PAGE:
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Above: The residence of former Uttar Pradesh chief minister Mayawati in Lucknow

The top court has questioned the UP government for enacting a law to give residences to former CMs. This could also affect former presidents and prime ministers

~By Venkatasubramanian

In theory, India is a constitutional democracy, wedded to the principles of equality and rule of law. In practice, this is not always so as some political leaders, merely be-cause they held public office in the past, continue to be entitled to government accommodation paid for out of the public exchequer.

This constitutional aberration, taken for granted all these years, is now under judicial scrutiny, thanks to Uttar Pradesh’s refusal to comply with a judgment of the Supreme Court of India which deprived former chief ministers of the state of entitlement to government accommodation.

RULES FLOUTED

On August 1, 2006, a three-judge bench of the Supreme Court, comprising Justices Anil R Dave, NV Ramana…

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Above: The residence of former Uttar Pradesh chief minister Mayawati in Lucknow

The top court has questioned the UP government for enacting a law to give residences to former CMs. This could also affect former presidents and prime ministers

~By Venkatasubramanian

In theory, India is a constitutional democracy, wedded to the principles of equality and rule of law. In practice, this is not always so as some political leaders, merely be-cause they held public office in the past, continue to be entitled to government accommodation paid for out of the public exchequer.

This constitutional aberration, taken for granted all these years, is now under judicial scrutiny, thanks to Uttar Pradesh’s refusal to comply with a judgment of the Supreme Court of India which deprived former chief ministers of the state of entitlement to government accommodation.

RULES FLOUTED

On August 1, 2006, a three-judge bench of the Supreme Court, comprising Justices Anil R Dave, NV Ramana and R Banumathi, declared the Ex-Chief Ministers’ Residences Allotment Rules, 1997, illegal. This is because it was not in consonance with a law enacted in 1981, which allowed only 15 days’ grace period to CMs who had completed their terms to retain government accommodation. The bench had directed the former chief ministers to hand over possession of their bungalows within two months, and asked the government to recover appropriate rent from them for the period they were staying there illegally.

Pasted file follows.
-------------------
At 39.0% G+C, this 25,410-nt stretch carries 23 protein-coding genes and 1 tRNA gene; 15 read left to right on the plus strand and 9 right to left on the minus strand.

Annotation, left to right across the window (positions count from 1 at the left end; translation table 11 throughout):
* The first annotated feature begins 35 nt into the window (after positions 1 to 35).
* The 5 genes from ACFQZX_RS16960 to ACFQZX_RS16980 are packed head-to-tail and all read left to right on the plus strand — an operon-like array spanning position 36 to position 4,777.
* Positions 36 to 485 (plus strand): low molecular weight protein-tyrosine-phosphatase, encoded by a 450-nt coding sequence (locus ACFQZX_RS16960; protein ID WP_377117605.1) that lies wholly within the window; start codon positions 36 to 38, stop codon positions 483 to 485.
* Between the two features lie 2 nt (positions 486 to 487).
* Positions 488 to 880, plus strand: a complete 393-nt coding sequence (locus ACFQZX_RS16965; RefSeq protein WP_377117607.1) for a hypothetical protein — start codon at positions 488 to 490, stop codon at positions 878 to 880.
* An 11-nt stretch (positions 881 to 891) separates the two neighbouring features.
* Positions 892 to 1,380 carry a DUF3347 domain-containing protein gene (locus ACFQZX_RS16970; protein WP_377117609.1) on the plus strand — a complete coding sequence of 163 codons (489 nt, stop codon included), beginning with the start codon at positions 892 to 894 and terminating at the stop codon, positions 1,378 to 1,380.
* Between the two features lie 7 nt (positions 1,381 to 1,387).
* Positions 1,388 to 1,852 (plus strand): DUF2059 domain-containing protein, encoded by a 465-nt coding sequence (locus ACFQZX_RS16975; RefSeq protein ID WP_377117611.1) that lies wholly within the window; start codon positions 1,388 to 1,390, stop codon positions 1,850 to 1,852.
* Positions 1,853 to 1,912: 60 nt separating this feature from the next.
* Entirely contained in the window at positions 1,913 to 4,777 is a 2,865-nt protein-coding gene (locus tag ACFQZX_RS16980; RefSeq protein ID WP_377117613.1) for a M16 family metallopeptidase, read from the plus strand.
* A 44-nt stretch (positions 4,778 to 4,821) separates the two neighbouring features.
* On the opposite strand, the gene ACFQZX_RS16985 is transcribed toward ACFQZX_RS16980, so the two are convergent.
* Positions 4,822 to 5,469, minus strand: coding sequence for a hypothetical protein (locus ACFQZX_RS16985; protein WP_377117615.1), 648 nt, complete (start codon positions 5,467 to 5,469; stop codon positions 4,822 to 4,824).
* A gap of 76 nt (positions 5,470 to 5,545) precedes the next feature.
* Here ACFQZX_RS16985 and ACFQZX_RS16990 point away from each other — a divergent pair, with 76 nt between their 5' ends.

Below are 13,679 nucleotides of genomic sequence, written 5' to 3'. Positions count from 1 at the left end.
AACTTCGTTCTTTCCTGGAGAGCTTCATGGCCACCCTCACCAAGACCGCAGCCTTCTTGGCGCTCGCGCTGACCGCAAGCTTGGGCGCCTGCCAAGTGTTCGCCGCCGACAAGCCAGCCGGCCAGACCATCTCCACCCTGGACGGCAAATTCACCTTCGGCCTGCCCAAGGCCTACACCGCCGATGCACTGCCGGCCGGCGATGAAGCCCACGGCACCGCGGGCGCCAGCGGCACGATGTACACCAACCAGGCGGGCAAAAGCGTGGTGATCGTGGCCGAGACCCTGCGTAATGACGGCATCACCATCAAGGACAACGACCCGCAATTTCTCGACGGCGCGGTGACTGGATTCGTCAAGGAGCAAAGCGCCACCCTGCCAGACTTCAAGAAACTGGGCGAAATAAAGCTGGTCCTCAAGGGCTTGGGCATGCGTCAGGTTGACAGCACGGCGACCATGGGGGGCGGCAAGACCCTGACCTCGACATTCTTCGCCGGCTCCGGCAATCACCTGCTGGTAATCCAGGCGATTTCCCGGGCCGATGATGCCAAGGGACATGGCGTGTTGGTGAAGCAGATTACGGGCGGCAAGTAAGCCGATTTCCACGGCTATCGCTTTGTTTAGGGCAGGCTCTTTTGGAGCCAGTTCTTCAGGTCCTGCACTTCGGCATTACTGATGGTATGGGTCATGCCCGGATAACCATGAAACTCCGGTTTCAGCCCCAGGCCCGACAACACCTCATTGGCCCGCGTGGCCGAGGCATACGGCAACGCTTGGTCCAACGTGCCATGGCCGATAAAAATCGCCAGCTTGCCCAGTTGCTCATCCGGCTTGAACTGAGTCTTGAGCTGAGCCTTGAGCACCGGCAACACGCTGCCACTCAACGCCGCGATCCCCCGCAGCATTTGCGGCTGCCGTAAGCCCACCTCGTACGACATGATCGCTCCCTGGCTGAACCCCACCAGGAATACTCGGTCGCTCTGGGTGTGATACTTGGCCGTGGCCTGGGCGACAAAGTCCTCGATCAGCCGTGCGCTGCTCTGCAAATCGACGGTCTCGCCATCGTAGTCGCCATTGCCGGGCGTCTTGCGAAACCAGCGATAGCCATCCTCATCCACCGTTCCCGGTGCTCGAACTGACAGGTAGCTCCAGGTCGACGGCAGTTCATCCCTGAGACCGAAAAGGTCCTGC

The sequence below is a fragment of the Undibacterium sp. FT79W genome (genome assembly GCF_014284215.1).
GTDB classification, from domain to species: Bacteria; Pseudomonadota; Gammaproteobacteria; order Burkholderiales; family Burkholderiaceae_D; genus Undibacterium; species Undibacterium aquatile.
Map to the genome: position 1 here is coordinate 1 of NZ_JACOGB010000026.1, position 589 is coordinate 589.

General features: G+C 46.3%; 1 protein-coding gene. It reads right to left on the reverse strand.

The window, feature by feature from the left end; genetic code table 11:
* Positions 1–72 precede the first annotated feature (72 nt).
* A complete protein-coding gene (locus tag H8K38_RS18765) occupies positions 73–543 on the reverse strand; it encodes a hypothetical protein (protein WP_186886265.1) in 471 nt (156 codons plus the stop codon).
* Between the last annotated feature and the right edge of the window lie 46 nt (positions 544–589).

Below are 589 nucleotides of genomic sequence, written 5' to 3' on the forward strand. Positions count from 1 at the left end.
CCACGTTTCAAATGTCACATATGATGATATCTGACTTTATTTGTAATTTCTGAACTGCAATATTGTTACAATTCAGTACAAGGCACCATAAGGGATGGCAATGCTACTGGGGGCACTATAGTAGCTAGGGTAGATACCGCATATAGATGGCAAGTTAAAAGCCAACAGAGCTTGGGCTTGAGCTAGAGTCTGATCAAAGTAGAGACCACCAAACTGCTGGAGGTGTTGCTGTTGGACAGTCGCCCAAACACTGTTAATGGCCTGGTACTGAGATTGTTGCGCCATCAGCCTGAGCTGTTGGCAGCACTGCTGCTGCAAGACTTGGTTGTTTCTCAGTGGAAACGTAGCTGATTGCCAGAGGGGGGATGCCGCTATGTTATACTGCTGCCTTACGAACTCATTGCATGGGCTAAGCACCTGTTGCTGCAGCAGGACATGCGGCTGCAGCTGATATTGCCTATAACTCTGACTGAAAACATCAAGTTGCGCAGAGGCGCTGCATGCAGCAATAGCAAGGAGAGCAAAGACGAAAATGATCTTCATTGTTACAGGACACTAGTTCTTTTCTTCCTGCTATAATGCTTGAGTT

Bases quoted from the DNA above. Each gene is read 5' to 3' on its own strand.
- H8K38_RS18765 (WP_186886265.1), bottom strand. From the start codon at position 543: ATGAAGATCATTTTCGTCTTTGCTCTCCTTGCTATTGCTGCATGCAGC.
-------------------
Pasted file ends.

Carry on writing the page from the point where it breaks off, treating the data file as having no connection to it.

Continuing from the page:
The petitioner, Lok Prahari, an NGO based in Lucknow, through its general secretary, SN Shukla, argued that if other ministers and constitutional functionaries such as judges, the governor, the speaker, etc., are not provided accommodation after completion of tenure, there is no justification for giving a government bungalow either free or for a nominal rent to former chief ministers. Accepting the contention, the Supreme Court held that the state has no right to fritter away government property in favour of private persons or bodies without adequate consideration.

Following the top court judgment, the then Akhilesh Yadav government in Uttar Pradesh amended the UP Ministers (Salaries, Allowances and Miscellaneous Provisions) Act, 1981, to allow former chief ministers to occupy government bungalows. The amendment was challenged by Lok Prahari as being unconstitutional, as it aimed to defeat the Supreme Court’s August 1, 2016 judgment.

The Supreme Court bench, comprising Justices Ranjan Gogoi and Navin Sinha, while hearing Shukla’s challenge to the amendment on August 23 last year, was of the view that the issue raised in his writ petition was of considerable public importance, and would have an impact on pari materia (similar laws) legislation in force in different states and also central legislation, if any. The bench, therefore, felt there was a need for in-depth consideration and examination of several facets of the issue. It then requested Gopal Subramanium, a senior member of the Bar, to appear in the case as amicus curiae, to be assisted by another advocate, Gopal Sankaranarayanan. The bench also requested Subramanium to prepare and circulate a brief note among the parties, explaining the legal issues in the case.